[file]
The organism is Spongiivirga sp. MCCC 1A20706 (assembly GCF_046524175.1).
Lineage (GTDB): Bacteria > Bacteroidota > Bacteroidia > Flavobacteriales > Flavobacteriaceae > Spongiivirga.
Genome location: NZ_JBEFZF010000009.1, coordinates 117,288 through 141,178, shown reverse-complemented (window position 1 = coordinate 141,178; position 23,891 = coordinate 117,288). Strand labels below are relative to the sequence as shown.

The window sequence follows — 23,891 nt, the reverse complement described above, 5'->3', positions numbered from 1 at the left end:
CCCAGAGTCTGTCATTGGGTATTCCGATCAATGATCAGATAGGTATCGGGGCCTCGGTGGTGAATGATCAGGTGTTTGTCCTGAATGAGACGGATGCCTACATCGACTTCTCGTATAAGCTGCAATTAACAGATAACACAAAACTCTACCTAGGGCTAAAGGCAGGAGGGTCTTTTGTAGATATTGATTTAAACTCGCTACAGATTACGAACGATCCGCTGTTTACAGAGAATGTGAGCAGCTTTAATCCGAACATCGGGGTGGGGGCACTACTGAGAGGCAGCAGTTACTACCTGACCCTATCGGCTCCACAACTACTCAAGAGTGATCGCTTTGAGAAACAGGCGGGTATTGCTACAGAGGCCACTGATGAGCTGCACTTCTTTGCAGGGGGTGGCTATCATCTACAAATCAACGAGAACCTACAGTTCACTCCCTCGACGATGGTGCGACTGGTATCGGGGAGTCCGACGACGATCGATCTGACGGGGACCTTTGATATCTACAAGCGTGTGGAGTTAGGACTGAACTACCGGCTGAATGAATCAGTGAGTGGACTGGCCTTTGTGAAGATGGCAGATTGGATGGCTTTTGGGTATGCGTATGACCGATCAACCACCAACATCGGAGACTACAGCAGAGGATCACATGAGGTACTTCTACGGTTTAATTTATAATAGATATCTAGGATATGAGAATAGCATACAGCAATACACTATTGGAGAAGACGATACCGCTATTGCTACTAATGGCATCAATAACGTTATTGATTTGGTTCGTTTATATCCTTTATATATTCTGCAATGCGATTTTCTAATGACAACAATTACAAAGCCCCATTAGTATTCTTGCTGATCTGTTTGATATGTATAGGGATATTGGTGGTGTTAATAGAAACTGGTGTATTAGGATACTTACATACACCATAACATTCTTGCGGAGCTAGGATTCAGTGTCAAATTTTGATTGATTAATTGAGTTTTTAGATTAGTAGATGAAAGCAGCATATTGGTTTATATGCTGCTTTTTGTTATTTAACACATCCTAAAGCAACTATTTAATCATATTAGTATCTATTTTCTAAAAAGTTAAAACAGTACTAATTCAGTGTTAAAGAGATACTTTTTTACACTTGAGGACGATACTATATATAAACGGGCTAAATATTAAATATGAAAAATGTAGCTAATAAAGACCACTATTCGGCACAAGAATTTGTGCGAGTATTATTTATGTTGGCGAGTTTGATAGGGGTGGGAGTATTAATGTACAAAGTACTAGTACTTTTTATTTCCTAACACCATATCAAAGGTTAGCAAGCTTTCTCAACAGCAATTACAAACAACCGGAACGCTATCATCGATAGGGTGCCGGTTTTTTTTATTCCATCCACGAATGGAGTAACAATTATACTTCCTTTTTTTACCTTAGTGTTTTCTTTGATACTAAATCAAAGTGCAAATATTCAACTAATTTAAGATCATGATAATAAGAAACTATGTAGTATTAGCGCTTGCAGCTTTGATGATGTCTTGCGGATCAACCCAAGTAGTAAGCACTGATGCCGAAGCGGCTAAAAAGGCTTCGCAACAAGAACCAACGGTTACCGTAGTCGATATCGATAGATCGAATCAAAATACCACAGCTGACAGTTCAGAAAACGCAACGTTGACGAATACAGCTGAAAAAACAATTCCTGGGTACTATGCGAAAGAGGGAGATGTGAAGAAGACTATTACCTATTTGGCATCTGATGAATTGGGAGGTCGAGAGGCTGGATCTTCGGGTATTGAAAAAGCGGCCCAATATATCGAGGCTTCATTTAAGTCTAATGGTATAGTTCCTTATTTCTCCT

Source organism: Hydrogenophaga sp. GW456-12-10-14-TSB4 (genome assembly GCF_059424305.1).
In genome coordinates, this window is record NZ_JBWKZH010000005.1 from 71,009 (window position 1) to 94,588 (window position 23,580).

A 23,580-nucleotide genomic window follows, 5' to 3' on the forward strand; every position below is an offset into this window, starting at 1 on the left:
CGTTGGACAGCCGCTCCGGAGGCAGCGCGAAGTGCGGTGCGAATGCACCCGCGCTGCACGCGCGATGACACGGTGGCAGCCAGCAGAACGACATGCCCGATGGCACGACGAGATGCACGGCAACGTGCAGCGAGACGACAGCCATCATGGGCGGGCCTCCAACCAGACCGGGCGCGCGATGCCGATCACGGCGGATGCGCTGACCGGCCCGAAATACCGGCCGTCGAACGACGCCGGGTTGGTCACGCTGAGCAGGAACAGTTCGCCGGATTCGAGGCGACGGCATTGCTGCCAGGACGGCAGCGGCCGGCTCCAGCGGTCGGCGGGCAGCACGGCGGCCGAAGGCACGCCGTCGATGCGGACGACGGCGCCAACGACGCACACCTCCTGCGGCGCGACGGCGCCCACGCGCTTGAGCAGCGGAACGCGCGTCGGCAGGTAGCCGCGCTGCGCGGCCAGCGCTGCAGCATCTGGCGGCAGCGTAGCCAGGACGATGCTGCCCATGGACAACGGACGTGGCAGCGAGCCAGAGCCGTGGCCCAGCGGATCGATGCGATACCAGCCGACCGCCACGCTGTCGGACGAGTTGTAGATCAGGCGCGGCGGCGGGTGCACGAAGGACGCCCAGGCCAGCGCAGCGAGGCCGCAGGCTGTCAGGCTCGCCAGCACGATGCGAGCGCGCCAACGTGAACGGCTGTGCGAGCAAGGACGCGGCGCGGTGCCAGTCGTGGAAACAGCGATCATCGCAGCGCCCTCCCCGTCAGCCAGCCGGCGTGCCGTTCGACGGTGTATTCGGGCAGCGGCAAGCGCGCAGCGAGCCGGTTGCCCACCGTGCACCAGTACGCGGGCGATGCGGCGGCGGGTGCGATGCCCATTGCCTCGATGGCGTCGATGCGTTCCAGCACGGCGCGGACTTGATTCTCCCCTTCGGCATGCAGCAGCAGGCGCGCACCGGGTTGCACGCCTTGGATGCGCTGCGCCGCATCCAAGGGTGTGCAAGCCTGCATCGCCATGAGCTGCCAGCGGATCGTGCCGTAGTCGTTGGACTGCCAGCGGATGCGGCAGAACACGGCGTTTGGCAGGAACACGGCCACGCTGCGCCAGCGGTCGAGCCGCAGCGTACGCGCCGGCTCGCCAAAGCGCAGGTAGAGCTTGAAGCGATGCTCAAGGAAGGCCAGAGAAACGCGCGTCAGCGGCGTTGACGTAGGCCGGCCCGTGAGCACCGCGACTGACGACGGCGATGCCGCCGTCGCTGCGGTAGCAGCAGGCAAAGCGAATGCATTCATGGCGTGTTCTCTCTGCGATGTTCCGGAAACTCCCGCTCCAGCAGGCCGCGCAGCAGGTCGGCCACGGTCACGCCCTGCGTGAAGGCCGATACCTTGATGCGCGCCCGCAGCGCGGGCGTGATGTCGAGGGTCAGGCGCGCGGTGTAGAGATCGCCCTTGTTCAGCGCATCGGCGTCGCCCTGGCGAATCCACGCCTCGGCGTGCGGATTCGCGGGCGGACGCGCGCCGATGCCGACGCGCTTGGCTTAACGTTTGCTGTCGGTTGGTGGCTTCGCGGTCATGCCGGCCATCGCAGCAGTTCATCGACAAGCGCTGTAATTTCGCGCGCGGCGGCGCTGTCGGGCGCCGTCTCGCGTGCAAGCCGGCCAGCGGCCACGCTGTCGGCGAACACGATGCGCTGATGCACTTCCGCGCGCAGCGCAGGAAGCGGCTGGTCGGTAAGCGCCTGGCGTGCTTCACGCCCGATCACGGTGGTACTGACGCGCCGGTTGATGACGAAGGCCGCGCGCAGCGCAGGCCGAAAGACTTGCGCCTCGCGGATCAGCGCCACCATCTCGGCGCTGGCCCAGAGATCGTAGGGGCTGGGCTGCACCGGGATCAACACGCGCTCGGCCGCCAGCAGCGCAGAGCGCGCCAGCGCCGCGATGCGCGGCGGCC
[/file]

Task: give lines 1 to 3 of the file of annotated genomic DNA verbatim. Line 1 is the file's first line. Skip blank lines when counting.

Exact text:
The organism is Spongiivirga sp. MCCC 1A20706 (assembly GCF_046524175.1).
Lineage (GTDB): Bacteria > Bacteroidota > Bacteroidia > Flavobacteriales > Flavobacteriaceae > Spongiivirga.
Genome location: NZ_JBEFZF010000009.1, coordinates 117,288 through 141,178, shown reverse-complemented (window position 1 = coordinate 141,178; position 23,891 = coordinate 117,288). Strand labels below are relative to the sequence as shown.